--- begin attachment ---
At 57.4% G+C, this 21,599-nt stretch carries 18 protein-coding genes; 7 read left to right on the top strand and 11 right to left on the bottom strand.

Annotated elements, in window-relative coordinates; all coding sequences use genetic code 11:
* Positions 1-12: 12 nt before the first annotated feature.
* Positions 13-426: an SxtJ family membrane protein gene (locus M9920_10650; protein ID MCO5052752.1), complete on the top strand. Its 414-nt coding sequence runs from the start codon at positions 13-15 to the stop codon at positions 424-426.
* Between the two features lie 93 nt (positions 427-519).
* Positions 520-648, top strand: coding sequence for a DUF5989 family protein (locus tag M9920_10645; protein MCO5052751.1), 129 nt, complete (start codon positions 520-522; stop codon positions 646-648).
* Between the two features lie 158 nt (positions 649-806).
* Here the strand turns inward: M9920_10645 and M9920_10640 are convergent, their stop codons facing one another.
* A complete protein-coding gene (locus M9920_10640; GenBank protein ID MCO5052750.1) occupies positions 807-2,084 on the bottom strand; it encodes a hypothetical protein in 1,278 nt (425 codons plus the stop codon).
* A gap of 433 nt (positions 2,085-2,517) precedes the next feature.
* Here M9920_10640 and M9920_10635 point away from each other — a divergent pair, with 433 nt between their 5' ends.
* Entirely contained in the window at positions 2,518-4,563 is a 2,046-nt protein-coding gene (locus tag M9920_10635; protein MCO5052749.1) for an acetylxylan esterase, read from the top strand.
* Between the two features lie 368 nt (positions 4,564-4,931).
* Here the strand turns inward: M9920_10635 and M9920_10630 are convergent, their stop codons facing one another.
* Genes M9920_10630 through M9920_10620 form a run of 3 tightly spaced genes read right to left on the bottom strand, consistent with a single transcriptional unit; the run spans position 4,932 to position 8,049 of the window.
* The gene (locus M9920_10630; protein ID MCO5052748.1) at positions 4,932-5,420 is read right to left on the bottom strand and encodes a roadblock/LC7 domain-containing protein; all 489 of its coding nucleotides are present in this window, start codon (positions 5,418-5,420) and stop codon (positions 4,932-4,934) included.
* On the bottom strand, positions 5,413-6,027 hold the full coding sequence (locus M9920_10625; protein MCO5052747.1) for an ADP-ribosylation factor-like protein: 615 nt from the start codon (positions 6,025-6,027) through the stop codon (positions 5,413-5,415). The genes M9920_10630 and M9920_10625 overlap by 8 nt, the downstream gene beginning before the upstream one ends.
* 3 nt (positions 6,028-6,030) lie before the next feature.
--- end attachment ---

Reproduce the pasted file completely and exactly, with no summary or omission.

At 57.4% G+C, this 21,599-nt stretch carries 18 protein-coding genes; 7 read left to right on the top strand and 11 right to left on the bottom strand.

Annotated elements, in window-relative coordinates; all coding sequences use genetic code 11:
* Positions 1-12: 12 nt before the first annotated feature.
* Positions 13-426: an SxtJ family membrane protein gene (locus M9920_10650; protein ID MCO5052752.1), complete on the top strand. Its 414-nt coding sequence runs from the start codon at positions 13-15 to the stop codon at positions 424-426.
* Between the two features lie 93 nt (positions 427-519).
* Positions 520-648, top strand: coding sequence for a DUF5989 family protein (locus tag M9920_10645; protein MCO5052751.1), 129 nt, complete (start codon positions 520-522; stop codon positions 646-648).
* Between the two features lie 158 nt (positions 649-806).
* Here the strand turns inward: M9920_10645 and M9920_10640 are convergent, their stop codons facing one another.
* A complete protein-coding gene (locus M9920_10640; GenBank protein ID MCO5052750.1) occupies positions 807-2,084 on the bottom strand; it encodes a hypothetical protein in 1,278 nt (425 codons plus the stop codon).
* A gap of 433 nt (positions 2,085-2,517) precedes the next feature.
* Here M9920_10640 and M9920_10635 point away from each other — a divergent pair, with 433 nt between their 5' ends.
* Entirely contained in the window at positions 2,518-4,563 is a 2,046-nt protein-coding gene (locus tag M9920_10635; protein MCO5052749.1) for an acetylxylan esterase, read from the top strand.
* Between the two features lie 368 nt (positions 4,564-4,931).
* Here the strand turns inward: M9920_10635 and M9920_10630 are convergent, their stop codons facing one another.
* Genes M9920_10630 through M9920_10620 form a run of 3 tightly spaced genes read right to left on the bottom strand, consistent with a single transcriptional unit; the run spans position 4,932 to position 8,049 of the window.
* The gene (locus M9920_10630; protein ID MCO5052748.1) at positions 4,932-5,420 is read right to left on the bottom strand and encodes a roadblock/LC7 domain-containing protein; all 489 of its coding nucleotides are present in this window, start codon (positions 5,418-5,420) and stop codon (positions 4,932-4,934) included.
* On the bottom strand, positions 5,413-6,027 hold the full coding sequence (locus M9920_10625; protein MCO5052747.1) for an ADP-ribosylation factor-like protein: 615 nt from the start codon (positions 6,025-6,027) through the stop codon (positions 5,413-5,415). The genes M9920_10630 and M9920_10625 overlap by 8 nt, the downstream gene beginning before the upstream one ends.
* 3 nt (positions 6,028-6,030) lie before the next feature.